People spend thousands of dollars on animal health care, food, toys, and fancy boarding facilities where their pets can play all day and have their own vacations. We love our animal companions, and most of us would be horrified to know that we are often making them sick when we don't take care of ourselves. I have worked with many clients who are concerned with health issues and want advice about making the best treatment choices for their dog, cat, bird, gerbil, or horse.
Frankly, the animals rarely care whether they need Prednisone or a tranquilizer, surgery or chiropractice adjustments. More often than not, they are busy doing the work that is their life purpose - taking care of the human family members who have no idea that their own emotions and physical issues affect the health of their pets. Our animals are working to cleanse our energy fields, comfort us when we are stressed, and absorb as many of our psychological issues as they possibly can. If you are depressed, your dog will try to cheer you up. If your child has a tummyache, the cat will attempt to internalize the pain or nausea. If you struggling with an abusive relationship, your ferret will do its best to help you through the pain.
How do I know this? From my own animal communication clients. When a woman called me about a year ago, desperately seeking a solution to the pain her dog was experiencing, I tuned in and was met with waves of frustration from the dog, who had been diagnosed with back problems and organ disfunctions, was obviously in pain, and in the midst of this, was concerned about the woman's anger level. While the dog was crying, causing his "Mommy" to panic and search for a way to subdue his pain and cure his physical ailments, he related his ability to leave his body when the pain became too intense, and was far less concerned about his physical health than she was. What she was seeing was very different than what he was experiencing.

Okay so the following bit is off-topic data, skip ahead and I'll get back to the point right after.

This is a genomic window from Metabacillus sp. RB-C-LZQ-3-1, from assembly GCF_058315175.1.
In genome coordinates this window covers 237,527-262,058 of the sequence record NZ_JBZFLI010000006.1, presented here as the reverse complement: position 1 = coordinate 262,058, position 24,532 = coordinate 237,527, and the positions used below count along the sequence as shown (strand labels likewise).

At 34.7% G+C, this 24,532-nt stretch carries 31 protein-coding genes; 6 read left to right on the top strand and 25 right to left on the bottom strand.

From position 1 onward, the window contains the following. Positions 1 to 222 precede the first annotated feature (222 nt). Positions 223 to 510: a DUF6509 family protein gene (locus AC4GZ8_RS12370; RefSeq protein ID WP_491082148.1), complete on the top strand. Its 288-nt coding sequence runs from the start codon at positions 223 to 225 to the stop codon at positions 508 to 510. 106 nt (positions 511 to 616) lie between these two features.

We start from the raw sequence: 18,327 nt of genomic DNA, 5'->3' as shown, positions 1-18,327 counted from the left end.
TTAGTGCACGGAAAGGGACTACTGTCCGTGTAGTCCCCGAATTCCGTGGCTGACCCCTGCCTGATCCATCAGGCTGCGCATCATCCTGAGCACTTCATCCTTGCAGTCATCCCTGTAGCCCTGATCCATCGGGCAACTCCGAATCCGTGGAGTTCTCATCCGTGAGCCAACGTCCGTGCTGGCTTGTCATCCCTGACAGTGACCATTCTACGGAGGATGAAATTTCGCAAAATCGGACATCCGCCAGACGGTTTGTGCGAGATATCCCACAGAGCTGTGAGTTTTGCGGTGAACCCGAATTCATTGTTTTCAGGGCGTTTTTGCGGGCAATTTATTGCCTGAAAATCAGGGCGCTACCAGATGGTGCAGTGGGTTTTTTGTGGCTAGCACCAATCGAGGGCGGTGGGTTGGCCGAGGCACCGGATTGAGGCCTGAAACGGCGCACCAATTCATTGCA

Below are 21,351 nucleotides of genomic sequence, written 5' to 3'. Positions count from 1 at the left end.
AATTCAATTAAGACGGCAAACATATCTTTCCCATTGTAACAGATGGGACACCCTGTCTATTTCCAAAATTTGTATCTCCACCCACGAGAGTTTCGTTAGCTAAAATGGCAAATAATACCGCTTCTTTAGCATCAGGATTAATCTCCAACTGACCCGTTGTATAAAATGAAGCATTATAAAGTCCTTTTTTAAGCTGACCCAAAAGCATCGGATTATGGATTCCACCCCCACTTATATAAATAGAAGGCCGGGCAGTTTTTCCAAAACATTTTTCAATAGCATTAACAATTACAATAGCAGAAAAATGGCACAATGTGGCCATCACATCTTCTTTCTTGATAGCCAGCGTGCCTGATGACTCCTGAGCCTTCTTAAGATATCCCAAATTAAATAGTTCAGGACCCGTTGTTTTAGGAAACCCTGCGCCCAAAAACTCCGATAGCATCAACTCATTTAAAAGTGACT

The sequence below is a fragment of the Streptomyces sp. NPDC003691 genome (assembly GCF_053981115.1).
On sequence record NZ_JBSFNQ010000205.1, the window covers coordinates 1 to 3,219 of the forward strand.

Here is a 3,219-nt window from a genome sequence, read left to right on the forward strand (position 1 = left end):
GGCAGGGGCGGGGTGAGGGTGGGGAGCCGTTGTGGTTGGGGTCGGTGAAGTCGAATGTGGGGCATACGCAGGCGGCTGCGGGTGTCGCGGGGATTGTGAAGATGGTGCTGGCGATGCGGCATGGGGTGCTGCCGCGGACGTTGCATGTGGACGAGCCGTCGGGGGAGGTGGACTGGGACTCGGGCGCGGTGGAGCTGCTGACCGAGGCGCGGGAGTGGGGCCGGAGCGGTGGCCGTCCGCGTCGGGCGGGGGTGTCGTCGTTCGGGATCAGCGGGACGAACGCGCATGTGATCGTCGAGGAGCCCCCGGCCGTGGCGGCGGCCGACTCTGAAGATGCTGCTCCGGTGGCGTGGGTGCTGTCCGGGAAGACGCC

It was a difficult situation that extended over the next 48 hours, as the woman became angrier and eventually accused me of failing to "diagnose" the exact physical ailments, something I ethically would never attempt to do. She was so focused on locating and curing an illness that she missed what her dog was trying to communicate. I awoke the day after the second session very early, with the dog clearly sending me the message, "You dunderhead! You have to get Mommy to understand! She must release the anger inside. It is killing her soul." When I opened my email to send her this last note, I had already received a message from her, with the subject line telling me that her dog had died. Despite the fact that I make it a point to seek permission to contact an animal (both from the animal and the human caregiver), I made an exception and forwarded the message that I had been contacted and the dog had insisted that I tell her he had been working on her anger level, and was begging her to release her emotion.
I never heard from the client again, and wasn't surprised that she chose to hold me responsible somehow, along with all of the vets and other practitioners she had consulted. Often, people are so filled with grief and racked with guilt when their animal companions die that they can't even consider the kind of selfless act at the core of the situation. Animals willingly sacrifice their own well-being for the people they live with, and they don't have the attachment to their physical bodies most humans do. We can learn a great deal from their messages about life and death, and the priorities they set for themselves. I hope that someday this dog's "Mommy" can let go of her anger and allow her beloved dog's job to be completed. Meanwhile, he has moved on to other work in other places.